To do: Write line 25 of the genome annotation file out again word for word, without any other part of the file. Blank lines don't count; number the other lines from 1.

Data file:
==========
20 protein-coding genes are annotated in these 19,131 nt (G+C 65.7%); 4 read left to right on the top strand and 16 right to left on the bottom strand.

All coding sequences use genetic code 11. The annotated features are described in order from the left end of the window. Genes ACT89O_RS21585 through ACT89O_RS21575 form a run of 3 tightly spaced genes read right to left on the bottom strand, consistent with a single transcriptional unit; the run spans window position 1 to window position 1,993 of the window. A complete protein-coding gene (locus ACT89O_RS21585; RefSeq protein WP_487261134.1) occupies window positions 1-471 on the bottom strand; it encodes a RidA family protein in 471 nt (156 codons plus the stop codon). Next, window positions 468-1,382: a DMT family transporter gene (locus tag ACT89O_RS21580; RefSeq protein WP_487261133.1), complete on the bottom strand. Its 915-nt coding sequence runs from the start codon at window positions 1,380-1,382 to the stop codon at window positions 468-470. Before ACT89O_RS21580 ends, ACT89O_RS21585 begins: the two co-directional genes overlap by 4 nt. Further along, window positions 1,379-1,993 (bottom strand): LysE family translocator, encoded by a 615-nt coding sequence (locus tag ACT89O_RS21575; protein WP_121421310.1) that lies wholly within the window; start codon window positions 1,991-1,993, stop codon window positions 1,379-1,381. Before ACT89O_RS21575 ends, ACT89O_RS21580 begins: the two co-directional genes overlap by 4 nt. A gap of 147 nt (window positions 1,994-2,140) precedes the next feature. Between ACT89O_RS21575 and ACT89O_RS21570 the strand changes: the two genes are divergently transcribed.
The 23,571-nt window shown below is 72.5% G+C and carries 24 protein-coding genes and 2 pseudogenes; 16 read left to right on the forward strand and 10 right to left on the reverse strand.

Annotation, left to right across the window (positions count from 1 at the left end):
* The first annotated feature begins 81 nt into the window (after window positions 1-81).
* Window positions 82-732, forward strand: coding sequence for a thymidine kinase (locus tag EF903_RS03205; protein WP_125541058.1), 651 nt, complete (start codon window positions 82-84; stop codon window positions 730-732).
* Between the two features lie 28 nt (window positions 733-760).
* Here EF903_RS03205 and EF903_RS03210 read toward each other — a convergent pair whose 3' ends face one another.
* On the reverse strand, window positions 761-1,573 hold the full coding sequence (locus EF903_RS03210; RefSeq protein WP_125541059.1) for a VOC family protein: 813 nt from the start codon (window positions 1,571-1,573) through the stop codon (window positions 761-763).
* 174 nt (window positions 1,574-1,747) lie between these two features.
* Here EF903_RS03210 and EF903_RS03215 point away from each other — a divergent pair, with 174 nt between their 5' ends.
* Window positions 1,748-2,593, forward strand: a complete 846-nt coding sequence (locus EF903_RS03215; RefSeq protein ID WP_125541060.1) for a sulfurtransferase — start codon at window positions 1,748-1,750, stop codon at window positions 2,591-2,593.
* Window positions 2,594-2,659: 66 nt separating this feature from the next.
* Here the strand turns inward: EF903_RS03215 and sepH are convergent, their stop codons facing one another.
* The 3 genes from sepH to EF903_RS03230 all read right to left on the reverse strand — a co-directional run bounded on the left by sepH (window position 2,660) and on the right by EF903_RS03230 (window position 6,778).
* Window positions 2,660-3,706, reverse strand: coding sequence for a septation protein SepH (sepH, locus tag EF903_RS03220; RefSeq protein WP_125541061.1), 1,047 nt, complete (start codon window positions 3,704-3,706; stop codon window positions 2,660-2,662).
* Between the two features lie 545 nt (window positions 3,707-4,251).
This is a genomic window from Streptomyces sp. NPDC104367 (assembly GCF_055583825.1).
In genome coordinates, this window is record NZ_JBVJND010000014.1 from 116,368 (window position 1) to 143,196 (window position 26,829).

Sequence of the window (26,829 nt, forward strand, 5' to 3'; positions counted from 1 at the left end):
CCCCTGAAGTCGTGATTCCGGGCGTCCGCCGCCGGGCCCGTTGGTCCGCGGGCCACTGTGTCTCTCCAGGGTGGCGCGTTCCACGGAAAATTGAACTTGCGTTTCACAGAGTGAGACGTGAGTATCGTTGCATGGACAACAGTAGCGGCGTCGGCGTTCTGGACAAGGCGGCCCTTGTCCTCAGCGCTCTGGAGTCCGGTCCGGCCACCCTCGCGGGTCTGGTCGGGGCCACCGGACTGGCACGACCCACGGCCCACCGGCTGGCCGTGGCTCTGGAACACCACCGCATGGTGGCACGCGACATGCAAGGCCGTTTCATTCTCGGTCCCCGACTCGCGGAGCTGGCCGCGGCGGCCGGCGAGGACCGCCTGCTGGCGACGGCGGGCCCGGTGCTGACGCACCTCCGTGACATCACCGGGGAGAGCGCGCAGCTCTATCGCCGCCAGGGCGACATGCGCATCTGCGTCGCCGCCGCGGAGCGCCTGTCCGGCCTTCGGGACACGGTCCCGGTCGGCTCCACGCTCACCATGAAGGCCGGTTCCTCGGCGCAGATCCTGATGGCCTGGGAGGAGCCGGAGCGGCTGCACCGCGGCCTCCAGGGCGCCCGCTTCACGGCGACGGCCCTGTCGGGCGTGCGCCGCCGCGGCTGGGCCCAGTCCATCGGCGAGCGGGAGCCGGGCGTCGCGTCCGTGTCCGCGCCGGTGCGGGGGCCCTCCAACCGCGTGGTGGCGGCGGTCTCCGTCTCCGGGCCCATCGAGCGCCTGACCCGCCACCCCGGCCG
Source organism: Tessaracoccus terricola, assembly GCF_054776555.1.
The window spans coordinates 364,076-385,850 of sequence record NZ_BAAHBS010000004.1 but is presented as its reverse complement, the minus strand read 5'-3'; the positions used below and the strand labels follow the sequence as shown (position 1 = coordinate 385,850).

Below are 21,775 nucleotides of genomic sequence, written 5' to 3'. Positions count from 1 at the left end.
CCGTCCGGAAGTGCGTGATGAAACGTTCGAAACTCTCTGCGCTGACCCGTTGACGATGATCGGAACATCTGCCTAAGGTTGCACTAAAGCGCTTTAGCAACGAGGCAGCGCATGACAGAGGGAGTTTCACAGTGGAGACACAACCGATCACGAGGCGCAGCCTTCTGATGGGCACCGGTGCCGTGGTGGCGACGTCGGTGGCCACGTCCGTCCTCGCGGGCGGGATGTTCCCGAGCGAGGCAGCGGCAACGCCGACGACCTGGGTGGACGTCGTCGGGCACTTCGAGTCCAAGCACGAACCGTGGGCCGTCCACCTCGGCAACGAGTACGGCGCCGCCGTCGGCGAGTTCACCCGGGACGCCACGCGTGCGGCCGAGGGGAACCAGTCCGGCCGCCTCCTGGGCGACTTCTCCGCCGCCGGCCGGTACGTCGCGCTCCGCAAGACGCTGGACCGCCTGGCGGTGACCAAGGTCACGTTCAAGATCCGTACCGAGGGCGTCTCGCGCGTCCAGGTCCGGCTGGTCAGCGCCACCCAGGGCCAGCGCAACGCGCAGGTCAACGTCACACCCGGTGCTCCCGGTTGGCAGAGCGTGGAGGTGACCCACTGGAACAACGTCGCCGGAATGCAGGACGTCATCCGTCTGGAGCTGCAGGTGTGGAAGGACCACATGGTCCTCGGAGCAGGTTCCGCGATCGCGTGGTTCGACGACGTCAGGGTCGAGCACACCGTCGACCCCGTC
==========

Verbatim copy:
CCGTCCGGAAGTGCGTGATGAAACGTTCGAAACTCTCTGCGCTGACCCGTTGACGATGATCGGAACATCTGCCTAAGGTTGCACTAAAGCGCTTTAGCAACGAGGCAGCGCATGACAGAGGGAGTTTCACAGTGGAGACACAACCGATCACGAGGCGCAGCCTTCTGATGGGCACCGGTGCCGTGGTGGCGACGTCGGTGGCCACGTCCGTCCTCGCGGGCGGGATGTTCCCGAGCGAGGCAGCGGCAACGCCGACGACCTGGGTGGACGTCGTCGGGCACTTCGAGTCCAAGCACGAACCGTGGGCCGTCCACCTCGGCAACGAGTACGGCGCCGCCGTCGGCGAGTTCACCCGGGACGCCACGCGTGCGGCCGAGGGGAACCAGTCCGGCCGCCTCCTGGGCGACTTCTCCGCCGCCGGCCGGTACGTCGCGCTCCGCAAGACGCTGGACCGCCTGGCGGTGACCAAGGTCACGTTCAAGATCCGTACCGAGGGCGTCTCGCGCGTCCAGGTCCGGCTGGTCAGCGCCACCCAGGGCCAGCGCAACGCGCAGGTCAACGTCACACCCGGTGCTCCCGGTTGGCAGAGCGTGGAGGTGACCCACTGGAACAACGTCGCCGGAATGCAGGACGTCATCCGTCTGGAGCTGCAGGTGTGGAAGGACCACATGGTCCTCGGAGCAGGTTCCGCGATCGCGTGGTTCGACGACGTCAGGGTCGAGCACACCGTCGACCCCGTC